We Hate Junk E-Mail

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When you get a junk e-mail message, there are 3 things you can do:
  1. Ignore it and delete the message.
  2. Show your interest in the product or service by calling or e-mailing for more information, or by visiting a Web site that it advertises.
  3. Fight back, by which I mean contacting the sender or someone involved in the junk e-mail and issuing a complaint.
I don't recommend the first two, because they encourage the use of junk e-mail. The third is a useful negative feedback device which may or may not do anything to slow the flood of junk e-mail, but at least it sends a message.

How do I "fight back"?

"Fighting back" in this sense is not exacting revenge on the sender, but trying to let the sender know that people don't appreciate what they're doing. If more people did this than just deleting the junk e-mail they get, I think we would definitely see a change in junk e-mail levels. I'm sure that junk e-mailers know that what they're doing is unpopular, but there is no reason for them not to do it since there are no possible repercussions for their actions. If they start getting a flood of toned-down hate mail for each of their junk ads, maybe they'll pursue more classic forms of advertisement/scamming.

  • If the junk e-mail has a 1-800 telephone number in it, call it and leave a complaint. The company who owns the 1-800 number has to pay for every call that gets made to that number. But that doesn't mean you can call it 100 times to show how much you disapprove of their advertising tactics (you could get sued for harassment). Only call once every time you get the junk e-mail, and be polite but firm with the person on the other end. Don't call them names or yell, just let them know that you don't appreciate getting junk e-mail and that you will never buy a product or use a service which advertises using unsolicited e-mail. Prepare a short speech beforehand - if you make it generic enough, you can use it every time you have to call a junk e-mailing company.

  • Try replying to the address it came from with a short "I don't appreciate junk e-mail and I will never buy/use services which use it" message. Chances are the mail will come back to you saying something like "host or address not found" - many (most?) junk e-mail messages come with a fake "From:" address to directly avoid this kind of complaint.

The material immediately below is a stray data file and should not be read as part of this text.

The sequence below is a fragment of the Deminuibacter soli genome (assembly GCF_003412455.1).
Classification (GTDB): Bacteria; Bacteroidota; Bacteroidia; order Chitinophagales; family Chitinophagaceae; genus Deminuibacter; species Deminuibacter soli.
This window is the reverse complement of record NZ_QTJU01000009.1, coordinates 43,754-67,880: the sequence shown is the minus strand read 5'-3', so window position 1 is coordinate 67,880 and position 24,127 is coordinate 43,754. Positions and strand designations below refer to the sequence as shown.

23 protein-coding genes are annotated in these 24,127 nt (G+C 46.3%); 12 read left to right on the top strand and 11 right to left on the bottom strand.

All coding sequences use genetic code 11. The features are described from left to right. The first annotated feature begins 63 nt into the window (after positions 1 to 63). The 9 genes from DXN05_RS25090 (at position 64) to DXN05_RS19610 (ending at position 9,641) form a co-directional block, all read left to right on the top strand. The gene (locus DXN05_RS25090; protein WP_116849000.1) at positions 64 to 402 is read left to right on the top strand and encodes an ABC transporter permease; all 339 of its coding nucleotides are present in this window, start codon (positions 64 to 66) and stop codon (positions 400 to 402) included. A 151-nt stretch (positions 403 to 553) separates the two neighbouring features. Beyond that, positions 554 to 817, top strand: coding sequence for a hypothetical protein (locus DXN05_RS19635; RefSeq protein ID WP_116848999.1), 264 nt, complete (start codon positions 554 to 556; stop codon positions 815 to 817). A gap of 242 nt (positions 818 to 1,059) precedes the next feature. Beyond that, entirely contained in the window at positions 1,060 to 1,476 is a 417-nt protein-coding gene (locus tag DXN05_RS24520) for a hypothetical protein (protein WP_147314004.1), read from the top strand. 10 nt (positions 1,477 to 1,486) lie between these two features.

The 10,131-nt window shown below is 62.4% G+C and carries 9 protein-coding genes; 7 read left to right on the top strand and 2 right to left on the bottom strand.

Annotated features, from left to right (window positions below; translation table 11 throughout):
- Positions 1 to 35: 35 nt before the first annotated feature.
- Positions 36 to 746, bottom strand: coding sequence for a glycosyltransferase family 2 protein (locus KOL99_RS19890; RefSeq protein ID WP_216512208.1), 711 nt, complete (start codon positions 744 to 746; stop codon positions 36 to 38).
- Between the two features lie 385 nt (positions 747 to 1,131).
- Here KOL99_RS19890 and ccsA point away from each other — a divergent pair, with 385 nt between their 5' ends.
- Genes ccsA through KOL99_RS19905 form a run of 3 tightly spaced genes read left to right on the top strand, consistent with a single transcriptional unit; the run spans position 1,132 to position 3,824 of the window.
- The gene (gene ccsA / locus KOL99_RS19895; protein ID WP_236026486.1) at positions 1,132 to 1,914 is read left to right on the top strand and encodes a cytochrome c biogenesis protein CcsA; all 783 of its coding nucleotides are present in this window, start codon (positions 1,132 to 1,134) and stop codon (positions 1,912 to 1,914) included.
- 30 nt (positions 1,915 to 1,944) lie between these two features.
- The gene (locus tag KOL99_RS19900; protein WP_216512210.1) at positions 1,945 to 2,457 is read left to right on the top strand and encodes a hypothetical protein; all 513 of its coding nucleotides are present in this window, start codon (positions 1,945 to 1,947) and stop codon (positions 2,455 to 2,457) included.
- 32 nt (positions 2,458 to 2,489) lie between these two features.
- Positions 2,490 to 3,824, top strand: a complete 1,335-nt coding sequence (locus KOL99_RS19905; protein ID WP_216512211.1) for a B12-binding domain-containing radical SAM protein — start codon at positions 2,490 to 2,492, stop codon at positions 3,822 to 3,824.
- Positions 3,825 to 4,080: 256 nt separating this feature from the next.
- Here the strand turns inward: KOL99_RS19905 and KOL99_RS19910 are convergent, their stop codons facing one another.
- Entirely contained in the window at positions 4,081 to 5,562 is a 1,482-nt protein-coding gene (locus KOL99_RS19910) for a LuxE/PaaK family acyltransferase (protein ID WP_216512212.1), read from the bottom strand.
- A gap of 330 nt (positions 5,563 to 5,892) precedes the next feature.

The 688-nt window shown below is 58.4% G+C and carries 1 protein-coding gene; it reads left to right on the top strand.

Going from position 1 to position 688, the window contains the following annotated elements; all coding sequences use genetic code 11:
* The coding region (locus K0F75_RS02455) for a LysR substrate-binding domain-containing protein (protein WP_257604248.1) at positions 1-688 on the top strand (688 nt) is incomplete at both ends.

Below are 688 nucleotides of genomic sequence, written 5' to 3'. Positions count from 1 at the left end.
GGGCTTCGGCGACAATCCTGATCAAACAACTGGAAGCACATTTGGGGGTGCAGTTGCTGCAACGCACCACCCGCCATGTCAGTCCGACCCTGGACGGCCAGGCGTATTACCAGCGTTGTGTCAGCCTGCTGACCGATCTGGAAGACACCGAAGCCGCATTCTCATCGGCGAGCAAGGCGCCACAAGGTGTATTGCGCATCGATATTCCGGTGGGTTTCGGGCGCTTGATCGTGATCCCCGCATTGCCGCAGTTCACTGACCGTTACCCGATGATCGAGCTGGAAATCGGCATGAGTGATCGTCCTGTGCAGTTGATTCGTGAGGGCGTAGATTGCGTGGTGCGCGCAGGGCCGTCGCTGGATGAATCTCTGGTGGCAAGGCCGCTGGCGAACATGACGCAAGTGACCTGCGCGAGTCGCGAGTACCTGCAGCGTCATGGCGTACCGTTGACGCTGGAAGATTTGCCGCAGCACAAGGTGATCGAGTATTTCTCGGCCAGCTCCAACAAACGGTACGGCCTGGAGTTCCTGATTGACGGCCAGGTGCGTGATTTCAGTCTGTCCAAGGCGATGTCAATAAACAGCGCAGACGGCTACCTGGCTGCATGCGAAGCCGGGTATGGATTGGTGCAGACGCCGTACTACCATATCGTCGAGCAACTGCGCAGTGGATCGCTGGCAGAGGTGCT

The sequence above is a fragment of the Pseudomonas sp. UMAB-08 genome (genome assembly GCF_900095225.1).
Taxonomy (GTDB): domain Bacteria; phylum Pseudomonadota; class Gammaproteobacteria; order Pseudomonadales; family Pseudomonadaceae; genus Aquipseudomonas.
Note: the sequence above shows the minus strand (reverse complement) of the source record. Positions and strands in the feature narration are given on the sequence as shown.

• If the junk e-mail has a Web page address in it, go to it and find a way of sending the owner(s) a message that way. They don't want to put their return address on the e-mail because it's too easy to get mailbombed, but chances are they have some way of contacting them on their Web page.

  • If you have the ability or wherewithal, look at the "header" information of the junk e-mail and try to track down where it came from. Contact the Internet service provider that it seems to have come from and ask them to look into the junk e-mail that may have come from their site. Many ISPs have policies against junk e-mail or "spam", and can take corrective action against someone who initiates it at their site.

  • If all else fails and you still want to try and contact someone, ask your Internet service provider for help in tracking down the perpetrator. Your ISP is much better versed in the nuances of the Internet and might be able to figure out where the junk e-mail came from.
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The "I will never buy/use..." statement is very important in your complaints to the junk e-mailers, because it lets them know that they wasted their time writing to you, and will continue to waste their time every time they write to you. They may not care, but it might help get your name off their mailing list.


Anonymous suggestion #1:
I created an address for my ISP titled "A Spam Message". When I receive a spam message, I open it, click on "File" "Properties" "Details", then I highlight and select all the information there. I copy it to the clipboard (ctrl+c), and then hit the "forward" button. I address the new e-mail to "A Spam Message" (my ISP's support address), paste the information from the clipboard at the top of the e-mail (so they know where it came from), and send it off. My ISP then can contact the spammer and ask them to stop, or remove them from service if they have a web page with the ISP. It's not foolproof, but it's something.
If you have other suggestions for "fighting back" against the junk e-mailers, let me know and I'll add them to the list.